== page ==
I wanted to spend some time talking about the issue of compliance. I suspect for many of you this is a much more natural habitat for you than it is for me. I have never worked in compliance and I am not a compliance expert, but others in the SFO have worked in compliance and are experts. In recent years at the SFO I have observed an increasing need for prosecutors to consider compliance issues. For bribery matters, there is guidance published by the Ministry of Justice on Bribery Act compliance programmes. If you are not familiar with it, you may want to have a look. There are some fairly familiar themes which you can draw on; tone from the top, a need for risk-based analysis, accessible and up-to-date policies and procedures, training for staff, confidential internal reporting mechanisms, amongst others. If your organisation hasn’t considered these matters, then this may be the place to start.

One of the things you can expect from us going forward is an increasing interest in the detail of your compliance programmes. Some of you may be pleased to hear we are taking an increased interest in these matters, some less so, and I would certainly be interested to hear any comment after this speech as to how you view this issue. I would suggest that this increased focus on compliance is a good thing for people who end up sitting at a table with us. It will help you know what we view as important.

I have been asked to mention the topic of international engagement. Our work very often has international elements. Europe is a key partner, and we currently rely extensively on the mechanisms provided by the EU framework to assist with the investigation and prosecution of our offences. Without doubt, that will change once the UK exits the European Union. I expect that those relationships will continue, albeit on a different platform. I can’t say with certainty what that platform will be – there are a number of options. I would expect that the personal relationships we have established between people in our office and European partners will remain.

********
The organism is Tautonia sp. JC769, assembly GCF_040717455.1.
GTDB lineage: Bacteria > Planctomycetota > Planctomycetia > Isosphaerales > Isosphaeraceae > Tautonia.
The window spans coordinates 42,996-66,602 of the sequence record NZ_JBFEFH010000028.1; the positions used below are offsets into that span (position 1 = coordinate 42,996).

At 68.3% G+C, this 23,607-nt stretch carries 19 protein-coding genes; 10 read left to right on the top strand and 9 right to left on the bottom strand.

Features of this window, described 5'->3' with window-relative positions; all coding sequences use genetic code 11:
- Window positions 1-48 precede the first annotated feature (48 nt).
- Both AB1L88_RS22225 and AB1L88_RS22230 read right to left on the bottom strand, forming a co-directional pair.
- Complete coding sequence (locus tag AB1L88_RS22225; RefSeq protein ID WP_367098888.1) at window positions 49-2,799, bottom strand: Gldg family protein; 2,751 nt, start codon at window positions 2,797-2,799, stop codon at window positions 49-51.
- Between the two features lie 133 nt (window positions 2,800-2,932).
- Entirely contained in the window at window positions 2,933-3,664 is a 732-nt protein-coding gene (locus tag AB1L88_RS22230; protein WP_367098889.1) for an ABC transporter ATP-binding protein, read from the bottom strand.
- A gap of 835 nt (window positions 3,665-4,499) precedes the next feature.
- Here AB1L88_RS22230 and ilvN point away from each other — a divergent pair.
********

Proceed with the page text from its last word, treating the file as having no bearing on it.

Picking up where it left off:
Some of you may have queries about how you manage a situation where suspicious conduct appears in multiple jurisdictions and would engage the interest of multiple law enforcement agencies. The principle to guide your decision making in this context is that you should report to the law enforcement authority where the conduct in question bites upon that agency’s jurisdiction. This may mean multiple reports to different law enforcement agencies. It would be a mistake to leave a jurisdiction out and have them find out through collaboration with other law enforcement agencies. The SFO will certainly ask you if you have reported to other jurisdictions and what exactly you have reported. My advice is that transparency is absolutely the best policy.

The title of this conference asks whether transparency is the new orthodoxy. Transparency is the wind change in all aspects of civil society. It might not yet be the orthodoxy but it might become increasingly difficult in the future to justify why a corporate wasn’t transparent. I think society is becoming very unforgiving of those who might have historically been called “white collar criminals”. The world is getting smaller and there are fewer places to hide. My advice: engage now or hide behind smoke and mirrors at your peril.